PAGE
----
The purpose of the laboratory tests of the current investigation was to examine how visual cues impact directional (DIR) benefit and preference for the DIR microphone hearing aid (re: the omnidirectional [OMNI] microphone). Specifically, three hypotheses were examined: (1) the presence of visual cues would improve OMNI-aided performance to ceiling levels and therefore reduce DIR benefit and preference, (2) DIR benefit measured in the audiovisual (AV) condition could not be predicted by that measured using auditory-only (AO) testing, and (3) with visual cues, listeners with greater lipreading skills would perceive less DIR benefit than did listeners with lesser lipreading skills.
Twenty-four adults with sensorineural hearing loss were recruited. Their speech recognition performances were measured in two hearing aid microphone modes (DIR and OMNI), at various signal-to-noise ratios (SNR, −10 to +10 dB in 4-dB steps) and under two presentation conditions (AV and AO) by using the AV version of the Connected Speech Test. Microphone preference (DIR versus OMNI) was also assessed with and without visual cues at each of the SNRs by using the same Connected Speech Test sentences. Lipreading skills were measured using the Utley test.
The speech recognition data revealed that the participants obtained significantly less DIR benefit in the AV condition because their AV performances were at the ceiling level. Consistent with this, the likelihood of preferring DIR processing was significantly reduced when visual cues were available to the listeners. Further, DIR benefit measured in the AV condition was not correlated with that measured in the AO condition while being significantly and negatively correlated with lipreading skill.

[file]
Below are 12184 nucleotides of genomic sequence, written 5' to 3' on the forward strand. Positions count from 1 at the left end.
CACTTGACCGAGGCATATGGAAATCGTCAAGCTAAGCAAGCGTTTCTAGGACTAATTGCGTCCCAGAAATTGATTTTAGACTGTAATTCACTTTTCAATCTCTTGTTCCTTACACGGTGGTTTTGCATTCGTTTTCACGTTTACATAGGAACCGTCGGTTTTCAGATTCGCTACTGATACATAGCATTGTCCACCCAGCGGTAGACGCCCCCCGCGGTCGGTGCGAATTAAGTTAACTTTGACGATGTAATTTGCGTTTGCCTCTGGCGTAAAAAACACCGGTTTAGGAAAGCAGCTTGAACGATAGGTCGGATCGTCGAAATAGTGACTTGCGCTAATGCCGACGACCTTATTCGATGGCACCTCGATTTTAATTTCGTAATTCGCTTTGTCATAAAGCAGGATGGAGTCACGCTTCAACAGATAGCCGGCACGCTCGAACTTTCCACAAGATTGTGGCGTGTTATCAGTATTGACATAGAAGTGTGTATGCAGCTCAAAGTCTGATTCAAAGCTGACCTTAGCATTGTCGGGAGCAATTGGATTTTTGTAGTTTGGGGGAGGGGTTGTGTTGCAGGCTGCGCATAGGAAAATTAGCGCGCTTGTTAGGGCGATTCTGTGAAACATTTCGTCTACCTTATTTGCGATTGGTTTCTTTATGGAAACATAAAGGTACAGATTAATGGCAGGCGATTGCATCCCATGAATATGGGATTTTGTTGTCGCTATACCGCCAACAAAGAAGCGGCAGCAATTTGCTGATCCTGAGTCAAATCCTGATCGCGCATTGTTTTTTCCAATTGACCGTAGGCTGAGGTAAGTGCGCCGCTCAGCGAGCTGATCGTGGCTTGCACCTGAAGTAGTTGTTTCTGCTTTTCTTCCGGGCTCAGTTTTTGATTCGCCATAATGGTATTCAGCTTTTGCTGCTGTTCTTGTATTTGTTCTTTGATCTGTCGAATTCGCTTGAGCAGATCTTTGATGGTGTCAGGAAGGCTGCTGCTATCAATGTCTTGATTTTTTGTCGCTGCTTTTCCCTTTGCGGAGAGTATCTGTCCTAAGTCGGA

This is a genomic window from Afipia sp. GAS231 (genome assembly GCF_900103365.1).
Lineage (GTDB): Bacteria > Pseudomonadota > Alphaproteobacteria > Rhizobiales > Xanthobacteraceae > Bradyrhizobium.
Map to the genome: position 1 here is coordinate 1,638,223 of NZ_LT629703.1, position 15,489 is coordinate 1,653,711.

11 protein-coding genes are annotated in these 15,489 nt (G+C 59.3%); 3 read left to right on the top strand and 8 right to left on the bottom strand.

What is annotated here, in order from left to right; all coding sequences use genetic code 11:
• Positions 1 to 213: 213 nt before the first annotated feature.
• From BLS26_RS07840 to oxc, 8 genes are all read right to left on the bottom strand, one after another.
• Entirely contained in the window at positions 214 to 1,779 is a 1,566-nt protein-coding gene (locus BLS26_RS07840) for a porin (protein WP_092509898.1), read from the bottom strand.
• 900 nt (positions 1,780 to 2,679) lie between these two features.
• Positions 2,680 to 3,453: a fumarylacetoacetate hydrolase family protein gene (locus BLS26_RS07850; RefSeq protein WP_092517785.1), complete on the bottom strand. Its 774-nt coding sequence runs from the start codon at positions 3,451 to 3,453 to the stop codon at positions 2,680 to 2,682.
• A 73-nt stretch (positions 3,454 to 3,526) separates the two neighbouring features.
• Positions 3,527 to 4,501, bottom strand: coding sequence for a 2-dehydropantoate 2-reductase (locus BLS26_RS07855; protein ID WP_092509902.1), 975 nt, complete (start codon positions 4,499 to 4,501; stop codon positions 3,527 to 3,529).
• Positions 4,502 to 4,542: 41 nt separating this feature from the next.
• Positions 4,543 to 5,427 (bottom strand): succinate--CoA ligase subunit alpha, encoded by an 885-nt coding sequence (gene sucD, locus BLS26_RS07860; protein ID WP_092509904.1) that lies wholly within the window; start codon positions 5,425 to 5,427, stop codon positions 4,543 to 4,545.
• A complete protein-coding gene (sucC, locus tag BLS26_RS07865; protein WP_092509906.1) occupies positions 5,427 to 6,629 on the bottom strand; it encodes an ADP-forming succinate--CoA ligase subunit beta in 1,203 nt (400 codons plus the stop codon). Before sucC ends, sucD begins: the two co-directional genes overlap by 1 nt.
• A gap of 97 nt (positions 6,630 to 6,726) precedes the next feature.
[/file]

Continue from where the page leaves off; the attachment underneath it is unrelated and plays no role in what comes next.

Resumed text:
These results suggest that AO laboratory testing overestimates the DIR benefit and preference for DIR processing that hearing aid users may have in most face-to-face conversations in typical SNR, real-world environments. Additionally, because the DIR benefit measured in the AV condition cannot be predicted by the benefit score obtained from traditional AO laboratory testing, the effect of visual cues should be considered in establishing a valid laboratory/clinical environment and protocol for DIR microphone hearing aid testing. In light of these findings, consultations should be provided for hearing aid users with superior lipreading skills to help them adjust their expectations regarding the possibly small perceivable benefit gained from DIR microphone hearing aids.
The benefits provided by directional (DIR) microphone hearing aids have been found to vary between results observed in the laboratory and those obtained in the real world. In this study, 24 participants compared microphone success with and without concomitant use of visual cues to determine whether visual cues could explain this laboratory-field discrepancy. The laboratory results indicated that, when visual cues were available, the DIR benefit was reduced and DIR processing was less often preferred, especially by listeners with superior lipreading skills. Furthermore, DIR benefit measured when accompanied by visual cues could not be predicted by that measured in the absence of visual cues. These results suggest the importance of incorporating visual cues in the evaluation of DIR microphone effectiveness.
Department of Communication Sciences and Disorders, The University of Iowa, Iowa City, Iowa.
Address for correspondence: Yu-Hsiang Wu, Department of Communication Sciences and Disorders, The University of Iowa, 119 WJSHC, Iowa City, IA 52242. E-mail: email@example.com.
Received May 29, 2008; accepted July 29, 2009.